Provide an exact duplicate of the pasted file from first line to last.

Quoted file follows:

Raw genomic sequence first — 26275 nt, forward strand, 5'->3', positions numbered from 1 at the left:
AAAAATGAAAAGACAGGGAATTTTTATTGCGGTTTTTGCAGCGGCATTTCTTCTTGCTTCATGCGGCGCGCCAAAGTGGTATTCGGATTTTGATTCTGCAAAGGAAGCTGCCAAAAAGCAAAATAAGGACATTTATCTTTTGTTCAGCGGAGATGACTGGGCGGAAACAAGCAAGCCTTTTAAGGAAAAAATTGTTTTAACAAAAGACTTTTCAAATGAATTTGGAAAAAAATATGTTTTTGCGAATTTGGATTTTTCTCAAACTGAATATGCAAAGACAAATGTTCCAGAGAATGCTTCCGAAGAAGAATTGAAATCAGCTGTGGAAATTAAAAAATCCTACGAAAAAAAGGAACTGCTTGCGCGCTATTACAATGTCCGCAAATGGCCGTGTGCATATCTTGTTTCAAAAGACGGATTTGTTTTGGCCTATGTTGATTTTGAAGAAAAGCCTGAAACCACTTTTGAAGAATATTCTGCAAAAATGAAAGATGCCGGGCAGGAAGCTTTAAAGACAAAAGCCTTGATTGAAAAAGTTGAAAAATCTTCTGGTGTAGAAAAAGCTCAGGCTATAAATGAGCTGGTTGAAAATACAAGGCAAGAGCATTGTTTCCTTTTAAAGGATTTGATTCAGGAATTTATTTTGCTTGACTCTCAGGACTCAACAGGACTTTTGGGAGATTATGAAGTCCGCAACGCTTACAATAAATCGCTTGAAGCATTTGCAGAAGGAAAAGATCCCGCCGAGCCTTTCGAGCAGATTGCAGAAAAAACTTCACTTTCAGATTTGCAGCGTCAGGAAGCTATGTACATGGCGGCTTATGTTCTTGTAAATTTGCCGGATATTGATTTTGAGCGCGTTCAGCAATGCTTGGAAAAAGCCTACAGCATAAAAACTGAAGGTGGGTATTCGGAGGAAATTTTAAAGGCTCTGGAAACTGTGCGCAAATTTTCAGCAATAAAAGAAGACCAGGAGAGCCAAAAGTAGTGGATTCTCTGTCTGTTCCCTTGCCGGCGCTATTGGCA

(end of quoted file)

Raw genomic sequence first — 26275 nt, forward strand, 5'->3', positions numbered from 1 at the left:
AAAAATGAAAAGACAGGGAATTTTTATTGCGGTTTTTGCAGCGGCATTTCTTCTTGCTTCATGCGGCGCGCCAAAGTGGTATTCGGATTTTGATTCTGCAAAGGAAGCTGCCAAAAAGCAAAATAAGGACATTTATCTTTTGTTCAGCGGAGATGACTGGGCGGAAACAAGCAAGCCTTTTAAGGAAAAAATTGTTTTAACAAAAGACTTTTCAAATGAATTTGGAAAAAAATATGTTTTTGCGAATTTGGATTTTTCTCAAACTGAATATGCAAAGACAAATGTTCCAGAGAATGCTTCCGAAGAAGAATTGAAATCAGCTGTGGAAATTAAAAAATCCTACGAAAAAAAGGAACTGCTTGCGCGCTATTACAATGTCCGCAAATGGCCGTGTGCATATCTTGTTTCAAAAGACGGATTTGTTTTGGCCTATGTTGATTTTGAAGAAAAGCCTGAAACCACTTTTGAAGAATATTCTGCAAAAATGAAAGATGCCGGGCAGGAAGCTTTAAAGACAAAAGCCTTGATTGAAAAAGTTGAAAAATCTTCTGGTGTAGAAAAAGCTCAGGCTATAAATGAGCTGGTTGAAAATACAAGGCAAGAGCATTGTTTCCTTTTAAAGGATTTGATTCAGGAATTTATTTTGCTTGACTCTCAGGACTCAACAGGACTTTTGGGAGATTATGAAGTCCGCAACGCTTACAATAAATCGCTTGAAGCATTTGCAGAAGGAAAAGATCCCGCCGAGCCTTTCGAGCAGATTGCAGAAAAAACTTCACTTTCAGATTTGCAGCGTCAGGAAGCTATGTACATGGCGGCTTATGTTCTTGTAAATTTGCCGGATATTGATTTTGAGCGCGTTCAGCAATGCTTGGAAAAAGCCTACAGCATAAAAACTGAAGGTGGGTATTCGGAGGAAATTTTAAAGGCTCTGGAAACTGTGCGCAAATTTTCAGCAATAAAAGAAGACCAGGAGAGCCAAAAGTAGTGGATTCTCTGTCTGTTCCCTTGCCGGCGCTATTGGCA